You might know what to call your immediate family members, but what about your extended family? Who is your 2nd cousin once removed? Or your 3x great-aunt? It took me a while to break down the family titles, but its essential when mapping out a large network of people. Remember, they all branch back to you. There are also different types of genealogy charts, such as pedigree charts, family group sheets, etc. Its useful to know the different ways in which you can organize your research, and be able to differentiate between them.
7. Flip through the family album
My grandmother used to have a tall white wooden chest of drawers in her house that no one ever touched. During one of my visits, after I had asked her many questions about her family, she led me to it and opened the top drawer, pulling out several old photos. I spent the rest of the day going through all the photos in each drawer, scanning the photos with my portable scanner (link) and examining the faces in the photos. It is so much fun to put faces to the names you’ve been collecting.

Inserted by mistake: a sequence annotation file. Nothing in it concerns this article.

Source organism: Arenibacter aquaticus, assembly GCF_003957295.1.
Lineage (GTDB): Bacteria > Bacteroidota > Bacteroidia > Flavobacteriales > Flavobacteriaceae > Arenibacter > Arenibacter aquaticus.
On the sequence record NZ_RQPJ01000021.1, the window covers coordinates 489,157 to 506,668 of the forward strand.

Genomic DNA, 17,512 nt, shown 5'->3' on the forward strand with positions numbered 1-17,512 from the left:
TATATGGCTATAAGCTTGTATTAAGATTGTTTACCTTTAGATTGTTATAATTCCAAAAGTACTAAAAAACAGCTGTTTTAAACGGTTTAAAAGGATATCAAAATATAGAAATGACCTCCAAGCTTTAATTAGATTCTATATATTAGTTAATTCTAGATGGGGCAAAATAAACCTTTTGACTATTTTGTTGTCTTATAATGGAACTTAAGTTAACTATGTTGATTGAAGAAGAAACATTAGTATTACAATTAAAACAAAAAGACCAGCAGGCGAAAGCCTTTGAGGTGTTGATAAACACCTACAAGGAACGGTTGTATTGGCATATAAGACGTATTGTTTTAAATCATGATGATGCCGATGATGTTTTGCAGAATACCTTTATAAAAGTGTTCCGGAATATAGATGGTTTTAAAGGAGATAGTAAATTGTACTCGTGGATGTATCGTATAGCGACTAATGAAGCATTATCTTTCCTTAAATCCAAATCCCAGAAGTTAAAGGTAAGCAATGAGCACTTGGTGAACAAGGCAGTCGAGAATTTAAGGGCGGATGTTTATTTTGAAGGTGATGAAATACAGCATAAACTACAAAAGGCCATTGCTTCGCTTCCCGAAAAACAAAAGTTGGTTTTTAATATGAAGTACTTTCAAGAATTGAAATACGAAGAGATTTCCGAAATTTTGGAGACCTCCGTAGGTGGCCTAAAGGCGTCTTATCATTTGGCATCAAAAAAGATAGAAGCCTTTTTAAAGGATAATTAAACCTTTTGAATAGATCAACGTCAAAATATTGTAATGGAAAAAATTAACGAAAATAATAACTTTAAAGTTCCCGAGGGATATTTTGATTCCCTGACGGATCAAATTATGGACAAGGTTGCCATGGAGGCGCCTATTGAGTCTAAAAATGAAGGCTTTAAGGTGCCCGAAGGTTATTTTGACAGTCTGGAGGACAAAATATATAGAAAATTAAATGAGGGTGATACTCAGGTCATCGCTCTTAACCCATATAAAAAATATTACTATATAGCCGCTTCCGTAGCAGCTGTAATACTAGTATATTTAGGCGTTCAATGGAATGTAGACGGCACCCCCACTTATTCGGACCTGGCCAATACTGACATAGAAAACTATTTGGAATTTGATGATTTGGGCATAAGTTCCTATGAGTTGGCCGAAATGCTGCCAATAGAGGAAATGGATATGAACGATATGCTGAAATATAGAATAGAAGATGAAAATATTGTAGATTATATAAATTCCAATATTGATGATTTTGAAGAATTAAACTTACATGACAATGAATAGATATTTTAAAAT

Photos give so much depth to your research, and you can often pick up personality from the figures in the photos. Also, if you’re lucky, photos will provide more clues to the past, and labeled photos often solve mysteries to family relationships. I highly suggest scanning old photos and storing them with the rest of your data. When storing old photos themselves, be sure to handle with care.
8. Visit a graveyard